Katz Picking Up Duties From Brown : Assembly: With former Speaker running for mayor of San Francisco, he is turning over more responsibility to the Sylmar legislator.


With his energy increasingly focused on campaigning for mayor of San Francisco, Democratic Assembly Leader Willie Brown is turning more of his day-to-day duties over to veteran Assemblyman Richard Katz of Sylmar.

In fact, Brown said Tuesday that if he is elected mayor he will recommend his longtime lieutenant Katz as the Democrats’ “caretaker” leader until after the 1996 elections.

Brown, the former Assembly Speaker, has already turned to Katz to organize the Democrats’ 1996 drive to recapture control of the Assembly, which was lost last year when Republicans won a 41-39 majority. Last week, for example, the Sylmar legislator put together a dinner on Brown’s behalf with lobbyists to discuss campaign strategy.


“I have obviously given Katz lots of assignments because he’s the most knowledgeable and comprehensive and commands more respect and attention from the public,” Brown said in a brief interview off the Assembly floor.

Brown made his comments as Democrats are grappling with their party’s direction in the closely divided Assembly. At issue is how best to phase in a new leadership team--whether to choose a veteran or a newcomer to battle the resurgent Republicans.

Brown contends that his party should stick with an experienced insider like Katz, the veteran chairman of the Assembly Transportation Committee who was first elected to the Legislature in 1980. Katz is barred by term limits from running next year for reelection to the Assembly.

Some legislators, however, say Democrats should turn to a fresh face such as Fresno Assemblyman Cruz Bustamante, who was elected in a 1993 special election. Bustamante, a former legislative aide, is not a lame duck and has strong backing of some Latino legislators. He is also a rarity: one of the few Latinos ever elected to the Legislature from the San Joaquin Valley.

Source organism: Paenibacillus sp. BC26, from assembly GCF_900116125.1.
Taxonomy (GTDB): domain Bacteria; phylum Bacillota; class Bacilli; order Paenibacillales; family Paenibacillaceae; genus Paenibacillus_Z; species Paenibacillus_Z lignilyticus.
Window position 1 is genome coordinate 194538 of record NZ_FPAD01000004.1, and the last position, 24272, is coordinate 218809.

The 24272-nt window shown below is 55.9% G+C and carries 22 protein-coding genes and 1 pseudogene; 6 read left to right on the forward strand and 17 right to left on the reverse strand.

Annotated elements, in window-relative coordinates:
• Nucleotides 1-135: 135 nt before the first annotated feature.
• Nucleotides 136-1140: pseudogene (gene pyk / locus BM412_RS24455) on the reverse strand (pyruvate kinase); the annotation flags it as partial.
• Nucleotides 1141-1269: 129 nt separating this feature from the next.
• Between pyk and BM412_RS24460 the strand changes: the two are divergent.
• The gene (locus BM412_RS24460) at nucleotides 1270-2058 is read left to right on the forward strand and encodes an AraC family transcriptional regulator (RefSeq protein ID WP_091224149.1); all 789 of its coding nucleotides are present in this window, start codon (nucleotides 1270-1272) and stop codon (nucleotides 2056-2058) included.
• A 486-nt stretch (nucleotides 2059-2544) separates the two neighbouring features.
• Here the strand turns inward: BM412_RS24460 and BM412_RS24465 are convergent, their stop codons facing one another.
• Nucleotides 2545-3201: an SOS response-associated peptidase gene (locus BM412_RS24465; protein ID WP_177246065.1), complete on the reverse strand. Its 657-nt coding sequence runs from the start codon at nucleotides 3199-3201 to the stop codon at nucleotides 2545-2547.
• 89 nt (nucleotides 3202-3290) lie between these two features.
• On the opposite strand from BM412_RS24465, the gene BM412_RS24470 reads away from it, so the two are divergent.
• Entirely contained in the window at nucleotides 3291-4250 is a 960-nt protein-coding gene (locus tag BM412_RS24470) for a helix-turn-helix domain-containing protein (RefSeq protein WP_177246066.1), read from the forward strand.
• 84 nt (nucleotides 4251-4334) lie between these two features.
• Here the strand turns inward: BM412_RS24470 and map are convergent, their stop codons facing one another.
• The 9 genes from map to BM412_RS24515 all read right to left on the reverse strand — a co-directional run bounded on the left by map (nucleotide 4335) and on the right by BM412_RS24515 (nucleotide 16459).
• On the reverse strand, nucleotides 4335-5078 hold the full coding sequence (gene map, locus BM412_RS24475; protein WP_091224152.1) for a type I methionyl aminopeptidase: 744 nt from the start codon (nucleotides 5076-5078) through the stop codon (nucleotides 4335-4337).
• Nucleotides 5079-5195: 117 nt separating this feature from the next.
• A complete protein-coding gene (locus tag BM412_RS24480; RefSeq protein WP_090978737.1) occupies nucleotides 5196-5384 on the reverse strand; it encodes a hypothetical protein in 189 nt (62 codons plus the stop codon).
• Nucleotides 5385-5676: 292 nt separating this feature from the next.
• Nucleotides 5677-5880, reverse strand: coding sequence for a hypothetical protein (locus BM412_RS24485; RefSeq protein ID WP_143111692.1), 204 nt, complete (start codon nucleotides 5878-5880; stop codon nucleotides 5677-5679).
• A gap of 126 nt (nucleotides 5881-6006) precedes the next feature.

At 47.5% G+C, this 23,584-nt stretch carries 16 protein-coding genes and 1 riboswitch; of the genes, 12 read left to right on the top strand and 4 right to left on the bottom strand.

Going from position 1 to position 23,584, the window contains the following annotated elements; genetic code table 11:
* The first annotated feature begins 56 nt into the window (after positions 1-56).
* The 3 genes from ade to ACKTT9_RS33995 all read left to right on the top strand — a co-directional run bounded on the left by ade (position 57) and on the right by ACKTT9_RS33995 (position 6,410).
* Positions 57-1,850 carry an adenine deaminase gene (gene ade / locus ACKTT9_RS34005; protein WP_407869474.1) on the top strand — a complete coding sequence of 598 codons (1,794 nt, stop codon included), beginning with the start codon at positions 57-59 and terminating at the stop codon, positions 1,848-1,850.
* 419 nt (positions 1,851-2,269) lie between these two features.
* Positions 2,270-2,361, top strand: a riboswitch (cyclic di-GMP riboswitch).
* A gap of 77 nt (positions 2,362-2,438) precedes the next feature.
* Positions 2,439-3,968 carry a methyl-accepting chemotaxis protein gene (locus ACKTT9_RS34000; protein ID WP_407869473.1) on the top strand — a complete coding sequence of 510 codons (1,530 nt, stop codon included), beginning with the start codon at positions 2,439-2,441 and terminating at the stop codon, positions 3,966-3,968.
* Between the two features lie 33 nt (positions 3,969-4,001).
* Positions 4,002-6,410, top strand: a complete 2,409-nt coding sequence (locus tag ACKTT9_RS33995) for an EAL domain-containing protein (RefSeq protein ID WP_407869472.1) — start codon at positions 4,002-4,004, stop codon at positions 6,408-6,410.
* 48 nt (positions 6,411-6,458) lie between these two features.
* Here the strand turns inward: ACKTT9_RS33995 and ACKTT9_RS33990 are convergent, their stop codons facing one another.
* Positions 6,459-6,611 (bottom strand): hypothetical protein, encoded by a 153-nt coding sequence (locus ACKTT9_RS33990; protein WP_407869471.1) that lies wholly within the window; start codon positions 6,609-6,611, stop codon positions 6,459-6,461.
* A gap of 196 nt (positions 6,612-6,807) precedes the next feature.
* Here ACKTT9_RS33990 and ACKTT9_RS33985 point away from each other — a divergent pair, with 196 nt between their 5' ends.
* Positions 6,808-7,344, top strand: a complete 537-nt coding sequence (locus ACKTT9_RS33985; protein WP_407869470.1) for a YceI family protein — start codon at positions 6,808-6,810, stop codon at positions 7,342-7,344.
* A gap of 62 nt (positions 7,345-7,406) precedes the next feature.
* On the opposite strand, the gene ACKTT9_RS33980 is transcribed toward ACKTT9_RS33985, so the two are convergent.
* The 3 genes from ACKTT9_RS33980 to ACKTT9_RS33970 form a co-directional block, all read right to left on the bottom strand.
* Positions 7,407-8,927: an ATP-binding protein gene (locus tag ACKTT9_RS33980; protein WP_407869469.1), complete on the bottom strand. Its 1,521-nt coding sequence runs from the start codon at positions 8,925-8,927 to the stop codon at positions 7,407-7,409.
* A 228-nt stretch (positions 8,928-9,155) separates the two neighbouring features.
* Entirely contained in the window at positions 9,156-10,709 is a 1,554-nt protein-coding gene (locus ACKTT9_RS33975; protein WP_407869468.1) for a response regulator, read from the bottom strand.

Other Democrats also are pressing their colleagues to line up behind a strong liberal to provide a sharp contrast to the new Republican leader, staunch conservative Curt Pringle of Garden Grove.

Although he supports Katz, Assemblyman Curtis Tucker (D-Inglewood) said he doubts the transition will be a simple matter of Brown anointing Katz as his successor. Tucker said he believes there will be several legislators competing for the job of Democratic leader once Brown relinquishes power.


Meanwhile, the Assembly continues to be presided over by Republican Doris Allen of Cypress, whose election as Speaker was orchestrated by Brown as a way to give Democrats a grip on limited power in the fractious Assembly. Brown served as Speaker for 14 1/2 years.

Brown hopes that after the 1996 election, Democrats will recapture the majority and will be meeting to pick a new Speaker. Brown said all Democrats elected next year should select the new leader “so as not to give some freshman or sophomore today a leg up.”

Not all Democrats are happy with the way Brown has handled the situation. Assemblywoman Diane Martinez (D-Monterey Park) said she has been “surprised and dismayed at the way he has handled” his succession by pushing Katz to center stage. Citing last week’s dinner, she said it appears that Brown is turning the reins of power over to Katz.

Martinez said the entire Democratic caucus ought to get together and pick a new leader “like they do when they pick the new Pope, when [they] . . . come up with an answer [they] send up some white smoke.”

Katz, who was an unsuccessful candidate for mayor of Los Angeles, acknowledged that when the Democratic leader’s position becomes vacant, he would like his colleagues to consider him for the job.

Anticipating the transition, Katz said, he is assuming more of Brown’s duties.

“We are gearing up for 1996. Willie is otherwise occupied and he wants to return a Democratic majority and he’s asked me to do things for him,” Katz said. Among those new duties are raising money, organizing the campaign and identifying likely Democratic Assembly candidates.


But Katz said that rookie and second-term Democratic legislators need to be involved in the leadership positions because “it’s their house.”

Times staff writer Max Vanzi contributed to this story